England have been accused of getting away with illegal scrummaging over several years – with Joe Marler named as the culprit in chief – by an old Australian rival ahead of Saturday’s crunch Rugby World Cup clash against the Wallabies.

The set-piece is traditionally one of England’s main weapons and a significant point of Australian weakness, and will be key to achieving forward dominance at Twickenham as the hosts battle against a humiliating Pool stage exit at their own big show.

So Bob Dwyer, who coached Australia to World Cup final victory over England at HQ in 1991, has fired a significant shot in the phoney war ahead of the mouthwatering match by claiming England’s reputation for fearsome scrummaging is based on nothing but illegal tactics, mainly committed by Marler.

‘So much of the scrum is based on perception,’ Dwyer told the Telegraph. ‘The English work on having a reputation for legal scrummaging while doing the opposite. If I was (current Australia coach) Michael Cheika, I would be asking the referee: “is that allowed?”.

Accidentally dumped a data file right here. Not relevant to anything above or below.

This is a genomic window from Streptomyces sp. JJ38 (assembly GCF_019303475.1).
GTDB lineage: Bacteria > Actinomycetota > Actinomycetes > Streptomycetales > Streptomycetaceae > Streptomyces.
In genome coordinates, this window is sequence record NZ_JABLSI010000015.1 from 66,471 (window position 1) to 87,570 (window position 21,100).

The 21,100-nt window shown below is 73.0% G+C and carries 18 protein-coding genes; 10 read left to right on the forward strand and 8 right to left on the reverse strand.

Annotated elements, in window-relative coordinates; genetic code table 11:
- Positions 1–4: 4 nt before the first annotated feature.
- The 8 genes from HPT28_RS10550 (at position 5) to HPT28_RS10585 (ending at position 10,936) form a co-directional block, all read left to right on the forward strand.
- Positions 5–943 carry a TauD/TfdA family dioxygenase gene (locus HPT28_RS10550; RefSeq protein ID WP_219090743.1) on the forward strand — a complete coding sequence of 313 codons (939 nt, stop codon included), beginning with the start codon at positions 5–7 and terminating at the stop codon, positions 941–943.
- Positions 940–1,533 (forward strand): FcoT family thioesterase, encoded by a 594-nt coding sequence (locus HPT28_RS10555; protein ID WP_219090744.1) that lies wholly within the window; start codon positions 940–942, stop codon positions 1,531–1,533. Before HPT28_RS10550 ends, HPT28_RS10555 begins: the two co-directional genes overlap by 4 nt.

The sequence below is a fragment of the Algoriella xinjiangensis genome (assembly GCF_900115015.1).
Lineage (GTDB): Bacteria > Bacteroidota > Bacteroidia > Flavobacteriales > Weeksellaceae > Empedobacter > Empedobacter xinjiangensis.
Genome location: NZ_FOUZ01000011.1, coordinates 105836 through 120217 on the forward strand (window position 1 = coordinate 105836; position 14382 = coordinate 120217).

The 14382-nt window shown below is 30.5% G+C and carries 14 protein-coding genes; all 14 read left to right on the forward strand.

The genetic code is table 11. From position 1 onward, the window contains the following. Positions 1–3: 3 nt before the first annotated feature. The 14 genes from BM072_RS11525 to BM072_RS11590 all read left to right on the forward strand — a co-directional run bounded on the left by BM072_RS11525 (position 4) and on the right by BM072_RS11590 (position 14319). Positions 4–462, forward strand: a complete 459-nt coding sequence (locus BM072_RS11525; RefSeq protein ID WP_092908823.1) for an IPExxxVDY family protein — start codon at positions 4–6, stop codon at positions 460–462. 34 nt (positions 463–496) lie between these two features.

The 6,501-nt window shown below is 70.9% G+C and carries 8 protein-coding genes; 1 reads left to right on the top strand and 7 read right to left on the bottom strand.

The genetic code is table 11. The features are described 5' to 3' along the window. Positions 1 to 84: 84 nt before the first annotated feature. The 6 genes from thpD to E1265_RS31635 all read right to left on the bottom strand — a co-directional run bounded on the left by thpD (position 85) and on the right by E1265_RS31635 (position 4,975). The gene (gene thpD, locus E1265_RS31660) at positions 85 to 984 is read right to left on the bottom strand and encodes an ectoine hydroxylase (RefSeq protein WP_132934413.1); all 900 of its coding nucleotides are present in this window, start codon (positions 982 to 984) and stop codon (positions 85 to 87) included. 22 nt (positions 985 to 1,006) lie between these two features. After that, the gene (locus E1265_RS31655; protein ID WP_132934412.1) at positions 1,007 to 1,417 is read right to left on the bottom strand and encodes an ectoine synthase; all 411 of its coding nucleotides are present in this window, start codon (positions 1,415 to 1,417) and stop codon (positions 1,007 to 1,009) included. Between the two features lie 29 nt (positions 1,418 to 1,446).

Dwyer’s main accusation is that Marler, England’s loosehead prop, drives into the scrum at an illegal ’45-90 degree’ angle – rules state that props must drive straight in a scrum – targeting his opposing prop and attempting to pressure the opposition’s scrum into rotating out of position, leading to loss of possession or conceding penalties.

England forced four penalties at the scrum against Wales at Twickenham last Saturday, one area of clear supremacy over their opponents amid an otherwise demoralising defeat. England have also used the scrum as a platform to inflict painful defeats on Australia, notably when Andrew Sheridan destroyed the Wallaby front row in the World Cup quarter-final in 2007.

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